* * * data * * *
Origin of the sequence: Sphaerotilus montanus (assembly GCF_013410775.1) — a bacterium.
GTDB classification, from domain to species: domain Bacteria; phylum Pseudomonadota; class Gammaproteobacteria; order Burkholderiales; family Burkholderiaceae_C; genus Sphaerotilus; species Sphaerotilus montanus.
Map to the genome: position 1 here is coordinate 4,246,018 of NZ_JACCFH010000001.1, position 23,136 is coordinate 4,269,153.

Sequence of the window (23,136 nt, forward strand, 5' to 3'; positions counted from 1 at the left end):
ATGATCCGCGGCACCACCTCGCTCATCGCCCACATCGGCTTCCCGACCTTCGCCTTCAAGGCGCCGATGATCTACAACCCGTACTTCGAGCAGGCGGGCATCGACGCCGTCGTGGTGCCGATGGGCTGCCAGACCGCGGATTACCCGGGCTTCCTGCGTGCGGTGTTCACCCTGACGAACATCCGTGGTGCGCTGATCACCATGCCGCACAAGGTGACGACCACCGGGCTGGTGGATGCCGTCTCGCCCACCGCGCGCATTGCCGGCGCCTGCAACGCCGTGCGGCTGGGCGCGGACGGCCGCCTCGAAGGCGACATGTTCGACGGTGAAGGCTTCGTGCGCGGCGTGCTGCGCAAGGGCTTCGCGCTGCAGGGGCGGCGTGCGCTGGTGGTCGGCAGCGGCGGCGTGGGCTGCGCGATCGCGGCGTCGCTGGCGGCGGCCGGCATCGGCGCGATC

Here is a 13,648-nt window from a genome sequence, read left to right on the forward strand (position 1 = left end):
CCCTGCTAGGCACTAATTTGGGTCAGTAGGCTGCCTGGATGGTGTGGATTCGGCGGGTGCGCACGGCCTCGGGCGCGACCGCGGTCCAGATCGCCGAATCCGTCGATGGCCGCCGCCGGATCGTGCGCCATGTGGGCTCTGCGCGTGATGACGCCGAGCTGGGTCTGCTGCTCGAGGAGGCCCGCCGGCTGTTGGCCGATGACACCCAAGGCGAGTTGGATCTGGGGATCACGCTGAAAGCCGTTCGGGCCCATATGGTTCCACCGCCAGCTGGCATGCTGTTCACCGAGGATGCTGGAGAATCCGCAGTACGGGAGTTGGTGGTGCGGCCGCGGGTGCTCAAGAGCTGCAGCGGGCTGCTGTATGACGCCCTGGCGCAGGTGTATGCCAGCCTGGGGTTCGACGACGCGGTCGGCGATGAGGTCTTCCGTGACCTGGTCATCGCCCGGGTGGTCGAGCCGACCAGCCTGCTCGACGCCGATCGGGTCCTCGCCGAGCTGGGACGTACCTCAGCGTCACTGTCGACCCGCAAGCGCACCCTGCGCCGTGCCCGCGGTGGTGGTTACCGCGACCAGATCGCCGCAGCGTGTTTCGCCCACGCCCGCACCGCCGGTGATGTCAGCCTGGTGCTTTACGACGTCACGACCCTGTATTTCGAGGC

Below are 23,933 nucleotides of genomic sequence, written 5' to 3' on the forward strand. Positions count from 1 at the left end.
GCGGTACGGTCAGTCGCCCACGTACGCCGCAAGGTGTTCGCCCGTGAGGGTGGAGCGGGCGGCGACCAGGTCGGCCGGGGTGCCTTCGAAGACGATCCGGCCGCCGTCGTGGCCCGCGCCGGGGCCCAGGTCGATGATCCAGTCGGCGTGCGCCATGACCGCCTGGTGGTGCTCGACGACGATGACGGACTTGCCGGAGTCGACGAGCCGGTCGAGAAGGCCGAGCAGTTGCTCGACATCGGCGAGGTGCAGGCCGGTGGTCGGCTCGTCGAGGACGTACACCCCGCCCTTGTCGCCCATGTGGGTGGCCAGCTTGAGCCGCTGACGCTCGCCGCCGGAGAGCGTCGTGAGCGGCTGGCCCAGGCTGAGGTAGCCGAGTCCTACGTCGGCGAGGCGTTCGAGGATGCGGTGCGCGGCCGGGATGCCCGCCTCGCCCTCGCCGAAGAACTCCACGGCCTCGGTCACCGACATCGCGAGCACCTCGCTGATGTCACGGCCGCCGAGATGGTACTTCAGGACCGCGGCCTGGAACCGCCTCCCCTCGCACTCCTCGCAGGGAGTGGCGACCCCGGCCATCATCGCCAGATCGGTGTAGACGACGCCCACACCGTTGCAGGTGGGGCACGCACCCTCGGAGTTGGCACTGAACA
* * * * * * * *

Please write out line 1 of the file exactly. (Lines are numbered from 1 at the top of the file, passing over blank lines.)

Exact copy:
Origin of the sequence: Sphaerotilus montanus (assembly GCF_013410775.1) — a bacterium.